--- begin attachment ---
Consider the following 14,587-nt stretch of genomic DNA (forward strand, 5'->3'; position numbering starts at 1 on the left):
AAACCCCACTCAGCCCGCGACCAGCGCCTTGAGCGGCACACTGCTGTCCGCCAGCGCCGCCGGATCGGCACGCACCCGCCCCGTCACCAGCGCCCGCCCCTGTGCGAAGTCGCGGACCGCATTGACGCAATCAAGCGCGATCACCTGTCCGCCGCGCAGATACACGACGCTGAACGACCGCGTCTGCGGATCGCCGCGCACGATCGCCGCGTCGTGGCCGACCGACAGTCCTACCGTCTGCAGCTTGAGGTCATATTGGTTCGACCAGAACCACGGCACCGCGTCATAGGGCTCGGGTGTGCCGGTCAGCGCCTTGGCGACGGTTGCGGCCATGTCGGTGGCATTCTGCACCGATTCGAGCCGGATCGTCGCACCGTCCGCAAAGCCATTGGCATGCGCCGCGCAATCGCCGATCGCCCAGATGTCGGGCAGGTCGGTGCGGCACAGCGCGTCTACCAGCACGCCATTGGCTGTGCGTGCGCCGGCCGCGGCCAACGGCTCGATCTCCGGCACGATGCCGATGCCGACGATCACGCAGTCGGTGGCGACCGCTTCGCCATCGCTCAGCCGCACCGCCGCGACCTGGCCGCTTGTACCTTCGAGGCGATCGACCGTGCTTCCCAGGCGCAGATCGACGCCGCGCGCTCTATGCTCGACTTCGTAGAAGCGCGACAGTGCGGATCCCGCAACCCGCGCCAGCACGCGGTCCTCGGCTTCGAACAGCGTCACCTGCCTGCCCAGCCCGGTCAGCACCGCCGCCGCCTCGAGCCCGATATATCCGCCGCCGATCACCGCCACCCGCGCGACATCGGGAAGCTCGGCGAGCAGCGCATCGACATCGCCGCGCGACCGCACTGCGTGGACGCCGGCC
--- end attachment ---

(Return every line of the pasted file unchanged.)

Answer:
Consider the following 14,587-nt stretch of genomic DNA (forward strand, 5'->3'; position numbering starts at 1 on the left):
AAACCCCACTCAGCCCGCGACCAGCGCCTTGAGCGGCACACTGCTGTCCGCCAGCGCCGCCGGATCGGCACGCACCCGCCCCGTCACCAGCGCCCGCCCCTGTGCGAAGTCGCGGACCGCATTGACGCAATCAAGCGCGATCACCTGTCCGCCGCGCAGATACACGACGCTGAACGACCGCGTCTGCGGATCGCCGCGCACGATCGCCGCGTCGTGGCCGACCGACAGTCCTACCGTCTGCAGCTTGAGGTCATATTGGTTCGACCAGAACCACGGCACCGCGTCATAGGGCTCGGGTGTGCCGGTCAGCGCCTTGGCGACGGTTGCGGCCATGTCGGTGGCATTCTGCACCGATTCGAGCCGGATCGTCGCACCGTCCGCAAAGCCATTGGCATGCGCCGCGCAATCGCCGATCGCCCAGATGTCGGGCAGGTCGGTGCGGCACAGCGCGTCTACCAGCACGCCATTGGCTGTGCGTGCGCCGGCCGCGGCCAACGGCTCGATCTCCGGCACGATGCCGATGCCGACGATCACGCAGTCGGTGGCGACCGCTTCGCCATCGCTCAGCCGCACCGCCGCGACCTGGCCGCTTGTACCTTCGAGGCGATCGACCGTGCTTCCCAGGCGCAGATCGACGCCGCGCGCTCTATGCTCGACTTCGTAGAAGCGCGACAGTGCGGATCCCGCAACCCGCGCCAGCACGCGGTCCTCGGCTTCGAACAGCGTCACCTGCCTGCCCAGCCCGGTCAGCACCGCCGCCGCCTCGAGCCCGATATATCCGCCGCCGATCACCGCCACCCGCGCGACATCGGGAAGCTCGGCGAGCAGCGCATCGACATCGCCGCGCGACCGCACTGCGTGGACGCCGGCC